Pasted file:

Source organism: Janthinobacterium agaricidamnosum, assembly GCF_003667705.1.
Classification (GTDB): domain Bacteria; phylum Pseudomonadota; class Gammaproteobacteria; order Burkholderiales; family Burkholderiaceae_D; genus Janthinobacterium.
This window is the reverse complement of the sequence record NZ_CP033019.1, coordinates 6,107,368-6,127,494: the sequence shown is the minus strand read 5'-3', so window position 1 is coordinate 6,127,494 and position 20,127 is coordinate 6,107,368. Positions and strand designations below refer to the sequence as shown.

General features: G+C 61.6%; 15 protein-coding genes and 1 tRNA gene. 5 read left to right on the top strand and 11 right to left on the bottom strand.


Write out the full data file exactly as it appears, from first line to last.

Source organism: Janthinobacterium agaricidamnosum, assembly GCF_003667705.1.
Classification (GTDB): domain Bacteria; phylum Pseudomonadota; class Gammaproteobacteria; order Burkholderiales; family Burkholderiaceae_D; genus Janthinobacterium.
This window is the reverse complement of the sequence record NZ_CP033019.1, coordinates 6,107,368-6,127,494: the sequence shown is the minus strand read 5'-3', so window position 1 is coordinate 6,127,494 and position 20,127 is coordinate 6,107,368. Positions and strand designations below refer to the sequence as shown.

General features: G+C 61.6%; 15 protein-coding genes and 1 tRNA gene. 5 read left to right on the top strand and 11 right to left on the bottom strand.